Saturday, March 26, 2016

Today's Irving press has another, full page story on the attack in Brussels that killed 31 people. It has, surprisingly, a story on Yemen where thousands are dying of hunger and disease, and illegal cluster bombs made in the U.S.A. and dropped by Saudi Arabia - and by weapons illegally sold to the Saudis by Canada. We don't know how many have been murdered or starved to death in Yemen because, it seems, there is no western source that gives a damn. We know it's thousands. More likely, it's tens of thousands. But the story in the Irving press ignores our role in this. All it talks about is killing by those nasty people of al Quaeda. ( There's no mention have how many have been killed by hero American 'pilots' in their comfy battle stations guiding drones.)

Then there are two pages of ads and of people you never heard of holding up big cheques.

The last page of Canada and world has a story on a girl arrested on a porn charge in Nova Scotia, and a bitter story on an ISIS suicide bombing in Iraq that killed 29. That's followed by 2/3 of a page of ads.

There's nothing of the horrors of being refugees, of how many are dying of exposure or hunger or lack of medical care or drowning, of how many innocent people are killed   every day by U.S. and British drones, of the vast corruption, especially in U. government and industry, which steals the greater part of the money assigned to foreign aid There's no mention of the British and French troops who are making a bigger mess out of Libya

In short, there's really nothing here about Canada or the World.
The big headline for Section A is that it's possible that a New Brunswick judge may be nominated to the Supreme Court. I wet my pants with joy. The story occupies half a page, plus a very pig photo of the Supreme court building for those who care. Page 3 has a story that it's going to be cold until tomorrow. It has a big photo of people all dressed up to walk on Main St. - so you can know what cold looks like.

The only story worth reading is on A11. Labour is angry because the provincial government intends to change the law so it can block 'unaffordable' wage settlements in both public and private sectors. Come on, kids. I have never even heard of a wage settlement that an employer, government or private, regarded as affordable.  I started teaching for the $2700 a year that a school board of corporate bosses decided was all I needed to live on. (Women teachers got less.) Salaries didn't get livable until we forced change on the board.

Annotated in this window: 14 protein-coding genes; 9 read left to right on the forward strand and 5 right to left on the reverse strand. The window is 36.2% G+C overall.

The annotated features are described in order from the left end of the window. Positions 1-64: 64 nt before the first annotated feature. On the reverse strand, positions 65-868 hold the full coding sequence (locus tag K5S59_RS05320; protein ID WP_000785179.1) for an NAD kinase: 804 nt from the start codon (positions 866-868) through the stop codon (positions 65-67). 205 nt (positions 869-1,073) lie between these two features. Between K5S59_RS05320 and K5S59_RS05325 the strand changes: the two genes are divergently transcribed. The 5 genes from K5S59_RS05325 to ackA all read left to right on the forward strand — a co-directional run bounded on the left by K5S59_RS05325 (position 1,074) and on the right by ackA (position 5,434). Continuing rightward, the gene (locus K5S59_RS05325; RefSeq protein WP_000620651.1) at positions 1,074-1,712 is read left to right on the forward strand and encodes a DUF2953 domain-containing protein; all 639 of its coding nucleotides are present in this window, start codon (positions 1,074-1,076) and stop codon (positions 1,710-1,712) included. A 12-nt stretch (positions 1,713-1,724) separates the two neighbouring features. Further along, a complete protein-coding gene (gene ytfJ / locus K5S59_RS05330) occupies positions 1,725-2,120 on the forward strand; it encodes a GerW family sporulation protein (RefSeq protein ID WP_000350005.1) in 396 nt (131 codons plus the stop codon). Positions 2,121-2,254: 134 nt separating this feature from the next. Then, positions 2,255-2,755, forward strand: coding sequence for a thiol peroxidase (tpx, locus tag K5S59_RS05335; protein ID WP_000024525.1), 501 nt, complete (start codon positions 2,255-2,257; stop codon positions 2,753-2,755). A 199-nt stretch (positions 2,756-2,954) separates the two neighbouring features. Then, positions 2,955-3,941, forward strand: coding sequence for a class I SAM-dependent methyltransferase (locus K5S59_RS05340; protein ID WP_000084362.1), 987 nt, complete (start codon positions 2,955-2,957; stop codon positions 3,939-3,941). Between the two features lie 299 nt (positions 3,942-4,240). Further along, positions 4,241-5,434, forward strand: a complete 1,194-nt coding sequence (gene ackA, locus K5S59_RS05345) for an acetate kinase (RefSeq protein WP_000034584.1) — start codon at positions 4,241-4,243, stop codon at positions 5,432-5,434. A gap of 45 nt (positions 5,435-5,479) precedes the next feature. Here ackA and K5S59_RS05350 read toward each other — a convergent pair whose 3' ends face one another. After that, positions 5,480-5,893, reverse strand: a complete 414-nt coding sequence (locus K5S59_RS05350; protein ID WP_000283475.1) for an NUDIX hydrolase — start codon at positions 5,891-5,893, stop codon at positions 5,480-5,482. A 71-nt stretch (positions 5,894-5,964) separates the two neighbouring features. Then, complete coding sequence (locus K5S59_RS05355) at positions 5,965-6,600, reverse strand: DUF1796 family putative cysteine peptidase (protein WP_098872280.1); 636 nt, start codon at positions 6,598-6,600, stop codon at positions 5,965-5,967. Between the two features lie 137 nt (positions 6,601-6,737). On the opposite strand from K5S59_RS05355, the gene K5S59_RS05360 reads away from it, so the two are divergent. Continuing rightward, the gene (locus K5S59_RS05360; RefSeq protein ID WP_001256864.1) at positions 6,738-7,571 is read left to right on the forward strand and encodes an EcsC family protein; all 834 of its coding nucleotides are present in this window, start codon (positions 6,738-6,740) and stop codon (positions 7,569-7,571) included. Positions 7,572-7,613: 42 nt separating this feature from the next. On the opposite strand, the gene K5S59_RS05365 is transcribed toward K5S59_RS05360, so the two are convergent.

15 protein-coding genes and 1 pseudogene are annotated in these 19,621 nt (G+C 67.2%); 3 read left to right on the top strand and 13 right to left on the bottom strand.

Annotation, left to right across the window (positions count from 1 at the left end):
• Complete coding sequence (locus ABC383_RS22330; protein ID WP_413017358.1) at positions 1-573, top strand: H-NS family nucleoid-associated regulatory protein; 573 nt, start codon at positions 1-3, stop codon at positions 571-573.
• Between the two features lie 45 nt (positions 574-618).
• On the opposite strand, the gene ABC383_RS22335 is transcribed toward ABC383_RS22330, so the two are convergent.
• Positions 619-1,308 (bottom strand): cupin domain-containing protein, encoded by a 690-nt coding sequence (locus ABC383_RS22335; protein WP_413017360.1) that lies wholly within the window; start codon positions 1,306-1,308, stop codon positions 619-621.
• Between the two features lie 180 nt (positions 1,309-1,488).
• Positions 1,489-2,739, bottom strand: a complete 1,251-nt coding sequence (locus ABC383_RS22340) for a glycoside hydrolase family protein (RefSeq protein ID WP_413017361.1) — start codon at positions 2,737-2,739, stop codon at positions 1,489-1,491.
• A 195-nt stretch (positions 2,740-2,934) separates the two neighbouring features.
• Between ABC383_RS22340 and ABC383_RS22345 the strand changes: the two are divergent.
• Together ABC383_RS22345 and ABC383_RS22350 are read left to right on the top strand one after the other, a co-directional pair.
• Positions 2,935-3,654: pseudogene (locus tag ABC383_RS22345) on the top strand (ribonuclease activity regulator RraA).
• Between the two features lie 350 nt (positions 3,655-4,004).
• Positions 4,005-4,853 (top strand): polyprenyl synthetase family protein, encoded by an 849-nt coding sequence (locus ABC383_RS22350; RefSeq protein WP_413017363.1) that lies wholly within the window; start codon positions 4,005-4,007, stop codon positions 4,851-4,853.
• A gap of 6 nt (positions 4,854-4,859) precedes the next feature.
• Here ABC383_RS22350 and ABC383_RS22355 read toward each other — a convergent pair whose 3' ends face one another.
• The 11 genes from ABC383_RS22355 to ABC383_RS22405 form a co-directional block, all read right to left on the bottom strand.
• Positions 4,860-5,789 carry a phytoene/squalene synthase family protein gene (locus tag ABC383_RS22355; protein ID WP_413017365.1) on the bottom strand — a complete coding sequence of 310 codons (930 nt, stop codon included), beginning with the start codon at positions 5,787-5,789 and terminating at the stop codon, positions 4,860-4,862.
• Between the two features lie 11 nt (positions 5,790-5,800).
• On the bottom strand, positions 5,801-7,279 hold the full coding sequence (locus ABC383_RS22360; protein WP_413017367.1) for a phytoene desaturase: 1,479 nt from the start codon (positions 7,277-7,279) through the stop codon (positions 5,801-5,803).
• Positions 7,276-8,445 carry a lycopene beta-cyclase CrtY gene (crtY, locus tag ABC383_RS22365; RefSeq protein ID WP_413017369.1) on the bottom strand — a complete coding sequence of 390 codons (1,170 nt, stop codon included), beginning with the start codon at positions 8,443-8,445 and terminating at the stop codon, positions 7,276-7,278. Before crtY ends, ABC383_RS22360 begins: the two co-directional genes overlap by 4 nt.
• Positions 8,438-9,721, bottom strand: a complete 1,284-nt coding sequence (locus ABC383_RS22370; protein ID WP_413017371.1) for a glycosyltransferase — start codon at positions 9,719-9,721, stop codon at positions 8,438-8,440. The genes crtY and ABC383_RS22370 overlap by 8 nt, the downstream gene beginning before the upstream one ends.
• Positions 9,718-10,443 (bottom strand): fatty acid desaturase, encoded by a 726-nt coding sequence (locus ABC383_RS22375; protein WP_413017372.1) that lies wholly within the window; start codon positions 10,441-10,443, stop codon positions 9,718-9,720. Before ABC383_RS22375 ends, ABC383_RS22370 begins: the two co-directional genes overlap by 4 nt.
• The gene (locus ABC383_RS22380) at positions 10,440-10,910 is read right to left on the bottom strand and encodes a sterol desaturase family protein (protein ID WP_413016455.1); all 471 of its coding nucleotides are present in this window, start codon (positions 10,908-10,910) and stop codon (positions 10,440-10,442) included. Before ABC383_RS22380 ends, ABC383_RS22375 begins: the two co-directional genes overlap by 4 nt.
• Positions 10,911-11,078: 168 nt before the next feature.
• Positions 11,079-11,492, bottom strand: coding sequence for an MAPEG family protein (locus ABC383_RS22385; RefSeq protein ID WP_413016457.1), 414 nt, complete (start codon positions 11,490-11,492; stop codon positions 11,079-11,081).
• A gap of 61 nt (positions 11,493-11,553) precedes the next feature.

This is an attempt to drive wages down, and slip even more money into the pockets of the already rich. The end result? It will made 99% of us worse off.
The editorial and Norbert are both quite reasonable. I would take his editorial (on housing) one step further. It is vital that we get out of the 1950s, and develop a  more compact Moncton. All other things aside, the cost just of clearing snow and providing water, sewage and electricity for all those kilometres of boring bungalows must be huge.

The Commentary page is dominated by a big photo of tidal bore surfers on January 1, 2014. I have no idea why. Under it is Murphy's column, the one that sets new standards for triviality every Saturday.

The column at the bottom of the page is one that I don't know what to make of. It's from Cardus which (as the newspaper does NOT tell us) is a think tank in the service of religious schools. And that means that it's studies are always favourable to religious and private schools.  (And it would be useful for the newspapers to tell its readers that.)

Now I take no side in this. One of the universities I attended was seriously Baptist. One that I taught in was Roman Catholic. In that experience, I learned that it's sometimes good, sometimes bad, and sometimes doesn't make any difference. Cardus invariably tells us that religious schools are not only good, but superior all over the world. I've read some of their research.  I find it questionable.